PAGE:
Background: Patients have to take immunosuppressive medication after kidney transplantation to prevent rejection of the graft. This thesis investigated patients’ adherence behaviour and attitudes and beliefs about the immunosuppressive regime. The research questions were (1) What is the rate of nonadherence among our population of kidney transplant recipients and does this change over time? (2) What are the attitudes, beliefs and goals of kidney transplant recipients towards the medication regime? (3) To what extent are these attitudes, beliefs and goals related to nonadherence? (4) To what extent is nonadherence related to graft survival?
Methods: We used different questionnaires and self-reported nonadherence at different time points in young adults (18-25yrs), the elderly (>65 yrs) and in a kidney transplantation cohort of all ages.
Results: Three distinct attitude profiles concerning post-transplant health lifestyle were repeatedly found: (i) patients that were afraid of rejection and therefore take their medication, (ii) patients that feel secure and know they can take good care of this kidney, and (iii) patients who found their appearance important and experience side-effects of the medication. The profiles were not correlated with nonadherence. Patients find themselves capable of taking the medication correct and understand the importance; nevertheless 6 weeks after kidney transplantation 17% were classified as nonadherent, with a significant lower graft survival. The rate of nonadherence increases to 31% at 18 months. Patients who are younger, have a job, have unrealistic beliefs about the graft survival have a higher risk of being nonadherent. Patients who reported low importance of medication adherence as a personal goal were more likely to become nonadherent over time.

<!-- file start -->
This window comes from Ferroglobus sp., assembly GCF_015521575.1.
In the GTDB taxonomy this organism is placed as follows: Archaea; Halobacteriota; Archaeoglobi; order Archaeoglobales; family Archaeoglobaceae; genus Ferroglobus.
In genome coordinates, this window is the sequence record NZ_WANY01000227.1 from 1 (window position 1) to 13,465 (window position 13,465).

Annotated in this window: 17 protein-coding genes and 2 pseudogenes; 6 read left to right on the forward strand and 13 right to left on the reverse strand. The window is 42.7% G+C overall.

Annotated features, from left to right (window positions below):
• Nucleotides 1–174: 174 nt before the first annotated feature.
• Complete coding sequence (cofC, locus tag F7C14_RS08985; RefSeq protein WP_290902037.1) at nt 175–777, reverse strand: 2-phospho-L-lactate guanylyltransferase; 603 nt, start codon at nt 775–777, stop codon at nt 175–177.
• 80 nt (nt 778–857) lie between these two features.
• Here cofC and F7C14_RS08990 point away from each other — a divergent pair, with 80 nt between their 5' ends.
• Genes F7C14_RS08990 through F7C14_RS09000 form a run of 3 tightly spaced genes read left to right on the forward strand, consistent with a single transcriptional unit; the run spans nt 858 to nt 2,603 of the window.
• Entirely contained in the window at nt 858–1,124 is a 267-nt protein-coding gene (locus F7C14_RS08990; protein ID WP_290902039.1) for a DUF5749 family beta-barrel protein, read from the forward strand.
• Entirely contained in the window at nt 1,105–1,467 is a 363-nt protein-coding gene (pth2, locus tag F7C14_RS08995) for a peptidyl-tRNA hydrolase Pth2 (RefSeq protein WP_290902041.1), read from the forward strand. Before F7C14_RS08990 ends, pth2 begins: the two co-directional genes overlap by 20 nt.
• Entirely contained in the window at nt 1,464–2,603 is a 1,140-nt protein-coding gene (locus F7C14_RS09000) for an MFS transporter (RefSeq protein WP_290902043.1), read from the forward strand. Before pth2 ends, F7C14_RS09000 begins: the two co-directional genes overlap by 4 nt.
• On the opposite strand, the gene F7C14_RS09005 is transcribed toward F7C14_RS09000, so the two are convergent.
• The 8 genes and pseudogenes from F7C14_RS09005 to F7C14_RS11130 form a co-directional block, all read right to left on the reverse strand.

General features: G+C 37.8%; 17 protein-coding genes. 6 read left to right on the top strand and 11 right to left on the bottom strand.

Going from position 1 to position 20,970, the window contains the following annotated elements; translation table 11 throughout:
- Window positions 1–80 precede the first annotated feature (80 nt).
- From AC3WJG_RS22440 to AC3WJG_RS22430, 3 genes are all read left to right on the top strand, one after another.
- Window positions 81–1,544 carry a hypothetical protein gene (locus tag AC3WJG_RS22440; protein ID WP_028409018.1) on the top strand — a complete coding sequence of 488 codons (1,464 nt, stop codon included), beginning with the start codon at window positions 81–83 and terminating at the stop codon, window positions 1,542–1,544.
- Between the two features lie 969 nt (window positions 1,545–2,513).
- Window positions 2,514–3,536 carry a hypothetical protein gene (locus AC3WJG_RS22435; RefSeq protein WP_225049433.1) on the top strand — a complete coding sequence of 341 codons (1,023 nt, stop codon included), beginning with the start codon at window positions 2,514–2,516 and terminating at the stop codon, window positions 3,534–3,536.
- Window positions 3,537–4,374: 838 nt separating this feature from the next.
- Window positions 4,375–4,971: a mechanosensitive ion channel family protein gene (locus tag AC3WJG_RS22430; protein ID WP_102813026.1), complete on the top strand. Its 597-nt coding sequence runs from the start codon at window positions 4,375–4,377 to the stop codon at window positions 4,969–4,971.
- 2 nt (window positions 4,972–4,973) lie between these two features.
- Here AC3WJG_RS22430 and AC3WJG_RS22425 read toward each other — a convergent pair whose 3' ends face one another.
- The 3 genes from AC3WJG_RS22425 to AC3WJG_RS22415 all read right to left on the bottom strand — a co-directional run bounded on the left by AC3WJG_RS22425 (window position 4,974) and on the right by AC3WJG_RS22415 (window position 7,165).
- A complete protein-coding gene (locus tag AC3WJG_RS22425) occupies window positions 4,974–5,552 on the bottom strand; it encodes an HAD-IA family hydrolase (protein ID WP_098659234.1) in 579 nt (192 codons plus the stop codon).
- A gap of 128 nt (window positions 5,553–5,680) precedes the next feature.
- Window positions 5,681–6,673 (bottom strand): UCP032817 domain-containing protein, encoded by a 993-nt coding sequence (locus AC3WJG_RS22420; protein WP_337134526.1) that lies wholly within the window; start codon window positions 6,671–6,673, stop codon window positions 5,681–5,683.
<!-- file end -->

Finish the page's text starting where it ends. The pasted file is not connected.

Discussion: The self-reported nonadherence levels found in this study so soon after transplantation demonstrate the need for early and continued intervention after kidney transplantation in order to maximize adherence and consequently clinical outcomes. Changes in (unrealistic) beliefs regarding the longevity of the graft may offer a potential target for intervention among nonadherent patients.